Curran: Uncharacteristic ending for the Pats

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Curran: Uncharacteristic ending for the Pats

By Tom E. Curran
CSNNE.com

FOXBORO Jack Brady didnt care his father Toms season had just ended. He didnt care what Antonio Cromartie called his Dad just four days earlier.

What mattered to Jack was the huge green truck with the airplanes on the side that had a huge thing going up in the air.

Daddy, look! Jack exclaimed, pointing at the huge hydraulic lift loaded with Jets equipment rising up to the back of the 18-wheeler. Do you see that?!

Tom Brady saw it. But he didnt share the same enthusiasm.

Tom Brady had seen all he needed to of the Jets on this Sunday their linebackers, their blitzes, their corners, their interceptions, their round and proud coach. He likely wishes he could have seen it all through Jacks innocent eyes instead of his own.

Because at that particular moment, Bradys eyes were moist and red. Hed just spent time with his head on the shoulder of Wes Welker, two tough teammates sharing a good cry while a cadre of close friends and relatives looked at the floor and scuffled their feet.

It wasnt what anyone expected to see by 8 p.m. on this particular Sunday. The presumed 2010 MVP crying on the shoulder of his 5-foot-8 receiver. But few things happened Sunday that anyone expected.

Not the pick Brady threw into the arms of Jets linebacker David Harris on the Patriots' first drive. Not only had it been 339 attempts since Brady threw it to the wrong team, it was the kind of dunderheaded, unanticipatory throw that lesser quarterbacks make. And so ended a drive that until that point felt like a continuation of the Patriots 45-3 dismantling of the Jets in Week 13.

That was the first uh-oh.

The second came when Alge Crumpler dropped a certain touchdown pass on the Patriots' second drive. The Patriots settled for three. Points off the board on their first two drives? And poor plays made by guys whove been in the league 20 seasons combined?

And so it went from there. A third-and-6 play from the Patriots 45 on which Jets quarterback Mark Sanchez was flushed from the pocket turned into a 37-yard completion. And an LT touchdown two plays later.

A strange replay challenge on a third-down pass to Santonio Holmes at midfield when there was no clear shot making it seem Holmes dropped it (he didnt).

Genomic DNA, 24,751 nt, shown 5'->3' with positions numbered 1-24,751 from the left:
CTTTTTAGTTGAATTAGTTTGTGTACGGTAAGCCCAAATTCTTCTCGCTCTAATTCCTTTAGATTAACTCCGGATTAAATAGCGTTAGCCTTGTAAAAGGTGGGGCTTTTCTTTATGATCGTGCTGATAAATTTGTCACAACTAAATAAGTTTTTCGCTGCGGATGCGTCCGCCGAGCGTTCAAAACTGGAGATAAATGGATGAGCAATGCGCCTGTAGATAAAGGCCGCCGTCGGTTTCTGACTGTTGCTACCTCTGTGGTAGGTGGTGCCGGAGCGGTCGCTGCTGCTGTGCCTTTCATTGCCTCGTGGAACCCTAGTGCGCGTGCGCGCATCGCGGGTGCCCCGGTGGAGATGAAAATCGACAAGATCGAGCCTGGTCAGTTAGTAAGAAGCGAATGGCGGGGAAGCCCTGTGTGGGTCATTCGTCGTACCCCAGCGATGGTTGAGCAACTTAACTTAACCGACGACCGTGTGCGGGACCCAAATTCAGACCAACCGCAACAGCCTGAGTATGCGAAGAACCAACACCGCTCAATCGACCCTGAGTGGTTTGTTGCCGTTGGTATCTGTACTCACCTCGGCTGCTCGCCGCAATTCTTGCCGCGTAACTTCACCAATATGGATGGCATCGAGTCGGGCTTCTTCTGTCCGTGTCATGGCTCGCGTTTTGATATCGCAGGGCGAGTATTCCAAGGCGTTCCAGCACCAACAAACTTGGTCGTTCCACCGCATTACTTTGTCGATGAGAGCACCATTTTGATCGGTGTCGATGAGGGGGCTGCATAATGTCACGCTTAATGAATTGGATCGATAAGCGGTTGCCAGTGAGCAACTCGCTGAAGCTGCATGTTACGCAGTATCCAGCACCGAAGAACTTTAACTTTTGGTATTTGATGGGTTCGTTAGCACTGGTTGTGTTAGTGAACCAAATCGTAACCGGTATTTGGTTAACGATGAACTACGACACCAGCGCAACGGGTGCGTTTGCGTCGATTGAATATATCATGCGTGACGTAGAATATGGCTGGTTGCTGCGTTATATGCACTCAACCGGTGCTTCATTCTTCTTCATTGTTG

Punt protector Patrick Chung calling for a fake punt with 1:14 left in the half and the ball on the Patriots 38. Then dropping the snap. And a Jets touchdown four plays later.

An out-of-sync offense. A defense that for once was only able to watch big plays not make them.

What. The hell. Happened?

Was it the Jets crap talk? Did it get into the Patriots heads? Did it make them tighten up, want too much to shut New York up and send them home sniveling and shamed?

No, said Matt Light and Bill Belichick.

Ask them, said Jets center Nick Mangold.

This much is true. For all the speculation that the Jets talk was a smoke screen being used to cover up their own insecurities, they didnt look too insecure Sunday. They looked confident. And every Patriots mistake only served as another log on the fire.

Anytime you take a beating like we did in the last game, it just fuels us, said Jets defensive end Shaun Ellis. We felt like we were totally disrespected the last time. Granted, they ran the score up on us, Brady with his emotions. They were doing our Jet run on certain plays." (Aside: how ridiculous is it for grown men to get angered by someone mocking their team logo or their "Lights out" dance?) "Going into this game, we just wanted to get them back."

To do so, the Patriots would have to be complicit in their downfall. They would have to play unlike they did since Cleveland. They were. They did.

We picked the wrong day to play our worst football," Deion Branch said. "I think today was worse than Cleveland. We just didnt make no plays.

"The Jets have always been a good team, said left tackle Matt Light, a member of an offensive line that allowed five sacks, scads of hurries and plenty of Brady knockdowns. They present some unique challenges and we didn't rise to the occasion. This is a different level when you get to this time period. We all talk about it and everybody says the playoffs are a different beast. I'm just not 100 percent sure if everybody understands that.

It wasnt for lack of care or effort. Or chemistry. Thats what the 2009 team that got waxed by Baltimore was about. It was a lack of . . . on-field cohesion? Self-belief?

We didnt make the plays when we needed to and thats unfortunate, said Light. We got a great team, we got great guys, we had great chemistry throughout the year. Unfortunately in this game it doesnt mean much at the end of it. Its not every day you get an opportunity like this and to fall short, thats a tough pill to swallow.

A pill so tough it can leave a Hall of Fame quarterback choking on tears.

Playoff football comes down to who makes the plays and we made too many mistakes, Brady lamented. Its totally a new season. There is a sign back there that said 0-0 and thats the truth.

And the Patriots who authored an amazing and unexpected 2010 season are 0-1. Oh, one and done.

Tom E. Curran can be reached at tcurran@comcastsportsnet.com. Follow Tom on Twitter at http:twitter.comtomecurran

THURSDAY NIGHT FOOTBALL: Rams hold off 49ers for wild 41-39 win